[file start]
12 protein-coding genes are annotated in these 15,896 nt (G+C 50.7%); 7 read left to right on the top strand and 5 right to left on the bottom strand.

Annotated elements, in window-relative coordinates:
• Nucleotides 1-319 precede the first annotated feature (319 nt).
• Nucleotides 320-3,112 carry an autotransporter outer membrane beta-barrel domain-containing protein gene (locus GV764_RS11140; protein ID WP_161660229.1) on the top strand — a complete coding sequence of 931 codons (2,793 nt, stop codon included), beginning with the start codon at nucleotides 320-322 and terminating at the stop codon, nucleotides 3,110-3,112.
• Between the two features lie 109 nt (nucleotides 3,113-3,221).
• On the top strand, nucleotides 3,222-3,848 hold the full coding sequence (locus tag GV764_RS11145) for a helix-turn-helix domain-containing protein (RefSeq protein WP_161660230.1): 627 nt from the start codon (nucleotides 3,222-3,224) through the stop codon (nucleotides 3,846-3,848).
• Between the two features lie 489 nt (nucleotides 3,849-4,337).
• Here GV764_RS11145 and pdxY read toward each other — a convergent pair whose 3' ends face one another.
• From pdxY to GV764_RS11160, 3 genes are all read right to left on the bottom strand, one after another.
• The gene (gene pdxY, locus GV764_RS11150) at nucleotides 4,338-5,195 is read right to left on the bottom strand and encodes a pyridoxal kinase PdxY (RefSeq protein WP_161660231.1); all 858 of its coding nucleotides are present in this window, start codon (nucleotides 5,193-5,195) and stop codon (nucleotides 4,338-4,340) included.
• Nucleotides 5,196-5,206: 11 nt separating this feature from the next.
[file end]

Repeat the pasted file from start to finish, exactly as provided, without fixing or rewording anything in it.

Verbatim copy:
12 protein-coding genes are annotated in these 15,896 nt (G+C 50.7%); 7 read left to right on the top strand and 5 right to left on the bottom strand.

Annotated elements, in window-relative coordinates:
• Nucleotides 1-319 precede the first annotated feature (319 nt).
• Nucleotides 320-3,112 carry an autotransporter outer membrane beta-barrel domain-containing protein gene (locus GV764_RS11140; protein ID WP_161660229.1) on the top strand — a complete coding sequence of 931 codons (2,793 nt, stop codon included), beginning with the start codon at nucleotides 320-322 and terminating at the stop codon, nucleotides 3,110-3,112.
• Between the two features lie 109 nt (nucleotides 3,113-3,221).
• On the top strand, nucleotides 3,222-3,848 hold the full coding sequence (locus tag GV764_RS11145) for a helix-turn-helix domain-containing protein (RefSeq protein WP_161660230.1): 627 nt from the start codon (nucleotides 3,222-3,224) through the stop codon (nucleotides 3,846-3,848).
• Between the two features lie 489 nt (nucleotides 3,849-4,337).
• Here GV764_RS11145 and pdxY read toward each other — a convergent pair whose 3' ends face one another.
• From pdxY to GV764_RS11160, 3 genes are all read right to left on the bottom strand, one after another.
• The gene (gene pdxY, locus GV764_RS11150) at nucleotides 4,338-5,195 is read right to left on the bottom strand and encodes a pyridoxal kinase PdxY (RefSeq protein WP_161660231.1); all 858 of its coding nucleotides are present in this window, start codon (nucleotides 5,193-5,195) and stop codon (nucleotides 4,338-4,340) included.
• Nucleotides 5,196-5,206: 11 nt separating this feature from the next.